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Is this the end of United Kindom?


fdBangla Mirror Desk :

The United Kingdom has voted to leave the European Union — over the resounding objections of two of its constituent nations, in the recent referendum, which will see the UK is leaving the UK, within two years of triggering article 50.

Scotland, still nominally a member of the increasingly Ruritanian island state, voted against Brexit to the tune of 62 percent. Northern Ireland, the only part of the United Kingdom to share a border with another EU nation, voted to remain by 56 percent.

The democratic deficit, a concept British unionists have tried fruitlessly to erase from the popular consciousness for decades, is once again unavoidable. And the chances of Irish unification and Scottish independence just got a whole lot better.

Nicola Sturgeon, Scotland’s first minister and leader of the Scottish National Party, reacted to last month’s result by declaring her government’s intention to defend the Scottish people’s wish to remain in the European Union by any means available, up to and including a second referendum on independence.

Almost simultaneously, Sinn Féin followed up on its promise to press for a vote on Irish unification should Northern Ireland be removed from the European Union at the behest of predominately English votes.

Sturgeon has been meeting with every EU official who will take her call in the hopes of securing Scotland’s continued membership, whether as a constituent unit of the United Kingdom or not. Reportedly, she has been met with sympathy but little else. As Andrew Tickell recently observed, the European Union is comprised of member states, “and until it is independent, Scotland remains a stateless nation.”

This likely suits Sturgeon just fine: if there is no way for Scotland to remain in Europe as part of the United Kingdom (contrary to unionist guarantees in 2014), it not only provides “a material change in circumstances” — the SNP’s phrase for the conditions under which they would call another referendum — but substantially increases their chances of winning a second vote.

In short, while Scottish independence is by no means guaranteed, it is now more likely than even its most optimistic supporters would have dreamed mere weeks ago.

In the case of Northern Ireland, those observers confidently treating unification as a virtual certainty are, to put it politely, only superficially familiar with the difficulties involved. Northern Ireland today is not the Northern Ireland of the Troubles, but neither has it extricated itself entirely from the divisions and uneasy compromises left over from those years.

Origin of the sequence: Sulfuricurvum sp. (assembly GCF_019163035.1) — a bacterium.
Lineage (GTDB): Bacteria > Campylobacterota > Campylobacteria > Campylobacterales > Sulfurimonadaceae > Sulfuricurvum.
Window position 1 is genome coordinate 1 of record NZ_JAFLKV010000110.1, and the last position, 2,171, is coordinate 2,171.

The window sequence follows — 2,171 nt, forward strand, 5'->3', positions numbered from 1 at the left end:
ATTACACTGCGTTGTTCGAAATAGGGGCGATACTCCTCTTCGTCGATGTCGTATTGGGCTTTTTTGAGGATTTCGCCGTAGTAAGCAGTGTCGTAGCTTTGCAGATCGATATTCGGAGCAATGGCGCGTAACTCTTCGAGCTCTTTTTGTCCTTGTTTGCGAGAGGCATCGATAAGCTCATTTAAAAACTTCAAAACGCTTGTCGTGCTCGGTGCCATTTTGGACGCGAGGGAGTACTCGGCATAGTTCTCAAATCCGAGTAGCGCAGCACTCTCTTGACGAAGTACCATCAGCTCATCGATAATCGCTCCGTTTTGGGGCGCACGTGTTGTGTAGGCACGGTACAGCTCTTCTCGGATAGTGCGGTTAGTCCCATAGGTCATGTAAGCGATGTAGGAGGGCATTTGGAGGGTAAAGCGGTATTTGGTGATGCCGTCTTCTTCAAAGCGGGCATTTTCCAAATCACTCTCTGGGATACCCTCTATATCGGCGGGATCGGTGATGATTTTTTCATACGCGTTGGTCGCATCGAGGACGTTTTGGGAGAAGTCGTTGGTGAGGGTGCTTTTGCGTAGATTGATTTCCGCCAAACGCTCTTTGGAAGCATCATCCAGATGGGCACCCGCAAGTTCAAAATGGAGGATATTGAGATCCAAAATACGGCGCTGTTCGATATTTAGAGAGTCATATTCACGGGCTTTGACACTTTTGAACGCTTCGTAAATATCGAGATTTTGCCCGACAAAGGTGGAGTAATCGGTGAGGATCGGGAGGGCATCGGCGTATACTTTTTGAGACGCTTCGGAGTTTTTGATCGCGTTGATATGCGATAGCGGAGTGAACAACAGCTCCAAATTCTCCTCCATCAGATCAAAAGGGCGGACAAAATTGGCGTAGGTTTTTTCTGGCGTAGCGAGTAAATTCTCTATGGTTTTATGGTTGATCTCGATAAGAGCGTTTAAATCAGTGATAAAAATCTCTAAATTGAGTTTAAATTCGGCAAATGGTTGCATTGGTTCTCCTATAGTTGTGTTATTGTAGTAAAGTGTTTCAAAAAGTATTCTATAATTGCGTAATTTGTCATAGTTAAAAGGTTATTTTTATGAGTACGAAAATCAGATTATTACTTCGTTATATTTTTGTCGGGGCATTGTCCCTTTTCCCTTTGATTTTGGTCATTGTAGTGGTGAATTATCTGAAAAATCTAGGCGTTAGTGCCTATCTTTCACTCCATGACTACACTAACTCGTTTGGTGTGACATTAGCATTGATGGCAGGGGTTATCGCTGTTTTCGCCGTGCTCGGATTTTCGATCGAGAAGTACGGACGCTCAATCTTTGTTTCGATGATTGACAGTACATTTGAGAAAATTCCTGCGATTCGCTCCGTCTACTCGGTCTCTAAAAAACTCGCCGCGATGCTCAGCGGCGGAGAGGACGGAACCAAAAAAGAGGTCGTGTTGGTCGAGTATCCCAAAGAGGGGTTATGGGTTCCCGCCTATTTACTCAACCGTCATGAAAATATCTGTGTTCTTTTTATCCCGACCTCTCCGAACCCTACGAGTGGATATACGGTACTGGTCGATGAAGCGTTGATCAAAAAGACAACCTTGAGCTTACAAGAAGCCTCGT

Nevertheless, even the British state’s historic distrust of participatory democracy may not be enough to preclude a vote.

Under the Good Friday Agreement, Northern Ireland can hold a border poll when there’s a clear indication that public opinion supports a united Ireland. And while such data has not yet presented itself — despite Northern Ireland’s majority vote for Remain — it is unlikely that Sinn Féin would have made its demands if it didn’t believe majority support was achieveable in the near future.

Should that backing hinge upon membership in the European Union, however, the Irish left — without which Sinn Féin’s vaunted anti-austerity credentials disappear — would have to reconcile such a campaign with some of their existing commitments, including their long-standing opposition to EU-mandated water charges in the Republic.

Self-declared followers of James Connolly would need to convince themselves that, despite the painful memories of the Greek experience, EU diktats could be resisted from within.

As it stands, no single nation, sovereign or otherwise, has the ability to reform the European Union into anything resembling a progressive institution, or render it irrelevant with a viable left-wing alternative.

Only the kind of international solidarity between insurgent nations that so terrifies Gordon Brown could pull off such a feat. As Hugo Chavez once put it, it will be difficult “to silence the multiple chants sang by multiple nations which, faced with the hegemonic globalization imposed by capitalism, have started to build counter-hegemonic globalizations.”

Such tasks occupy histories not yet written. Right now, many socialist advocates of self-determination, in Europe and beyond, are willing and eager to find inspiration in their respective national struggles. The question of the hour is: what can they offer each other beyond that?